'Don't give up on us,' police tell ministers

Starsky & Hutch Ford Gran Torino Image copyright PA

With crime now having fallen to levels not seen since David Soul (Hutch from US cop drama Starsky & Hutch) topped the charts with "Don't Give Up On Us" in 1977, police are worried the statistics will cue even deeper cuts to their budgets.

The argument goes that, if crime remains historically low, we don't need as many officers.

But today sees analysis that shows the Starsky & Hutch image of policing is far from the reality for the average officer in England and Wales.

The College of Policing has attempted to calculate a typical day in a typical force - and according to their analysis, there's not a lot of time for chasing bad guys in a two-door Ford Gran Torino.

Officers might expect to make 50 arrests and deal with 101 anti-social behaviour incidents every 24 hours, but an increasing amount of their effort is spent on what is called "public safety and welfare" (PSW) work.

According to the College, officers will respond to 14 incidents flagged as being linked to mental health issues on a typical day. They will probably have to detain one or two of those people under the Mental Health Act and, often, use police vehicles to transport those patients to a secure mental health facility.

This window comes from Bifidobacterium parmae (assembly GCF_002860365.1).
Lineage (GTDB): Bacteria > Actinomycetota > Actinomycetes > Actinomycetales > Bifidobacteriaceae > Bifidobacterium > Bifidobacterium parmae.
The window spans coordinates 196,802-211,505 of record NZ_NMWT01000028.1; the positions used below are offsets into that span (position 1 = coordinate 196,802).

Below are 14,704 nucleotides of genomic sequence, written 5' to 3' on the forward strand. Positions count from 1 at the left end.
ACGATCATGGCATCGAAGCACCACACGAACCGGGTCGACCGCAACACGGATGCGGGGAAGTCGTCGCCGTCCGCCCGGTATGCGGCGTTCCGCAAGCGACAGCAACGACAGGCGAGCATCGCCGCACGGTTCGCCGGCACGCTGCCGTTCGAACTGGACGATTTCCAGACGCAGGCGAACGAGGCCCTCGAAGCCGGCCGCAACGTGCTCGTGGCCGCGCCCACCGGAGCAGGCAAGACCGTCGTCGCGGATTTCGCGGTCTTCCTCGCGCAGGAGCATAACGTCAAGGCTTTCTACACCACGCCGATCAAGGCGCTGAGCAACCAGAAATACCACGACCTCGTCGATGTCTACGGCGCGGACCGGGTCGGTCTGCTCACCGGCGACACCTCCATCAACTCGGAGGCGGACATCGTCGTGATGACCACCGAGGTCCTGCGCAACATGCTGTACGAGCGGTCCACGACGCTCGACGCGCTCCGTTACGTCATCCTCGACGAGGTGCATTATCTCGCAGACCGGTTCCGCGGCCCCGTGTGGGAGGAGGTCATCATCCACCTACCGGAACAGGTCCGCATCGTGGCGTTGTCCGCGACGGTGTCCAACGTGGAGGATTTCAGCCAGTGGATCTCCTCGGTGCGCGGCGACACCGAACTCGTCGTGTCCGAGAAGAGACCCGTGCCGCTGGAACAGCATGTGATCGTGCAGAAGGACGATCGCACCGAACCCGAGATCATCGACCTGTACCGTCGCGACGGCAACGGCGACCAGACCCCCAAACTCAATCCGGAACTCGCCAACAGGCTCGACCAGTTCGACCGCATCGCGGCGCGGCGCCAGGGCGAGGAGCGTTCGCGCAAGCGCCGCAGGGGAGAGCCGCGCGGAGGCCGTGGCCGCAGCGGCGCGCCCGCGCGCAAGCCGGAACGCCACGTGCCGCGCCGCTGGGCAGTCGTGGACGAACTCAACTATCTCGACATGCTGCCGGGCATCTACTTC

The average day will also see police responding to 12 missing person reports, an increasing workload as risk-averse care homes and other agencies tend to call the constabulary sooner these days. Recent research in London suggests the Met now receive more calls for missing people than burglaries.

According to a recent report from Her Majesty's Inspectorate of Constabulary (HMIC), 44% of police calls are for PSW incidents, equivalent to all the calls about crime and anti-social behaviour put together.

The College's central argument, though, is not about reacting to calls from the public, but the increasing amount of resources required for on-going monitoring and support work.

The typical force on a typical day will share responsibility for 1,000 children subject to Child Protection Plans, 1,600 domestic abuse victims, 2,700 families enrolled in the troubled families programme, as well as monitoring 1,189 sexual and violent offenders in partnership with other local bodies.

This vital work almost certainly prevents significant amounts of crime, but the problem for the police is that you can't measure crimes that never happened.

The Home Secretary Theresa May, on taking up office in 2010, told police their job was to "cut crime, no more and no less", but there is a public expectation that officers will be there to deal with a lost child, the confused old gentleman, the burst water main and neighbours who should turn their music down.

These days we would also be quick to blame them if they didn't fulfil their responsibilities in monitoring those who are at risk or who might pose a risk.

As cuts to other public services bite, the police plea to ministers is that, despite big falls in crime, the government should listen to the words of David Soul: Don't Give Up On Us.

Related Topics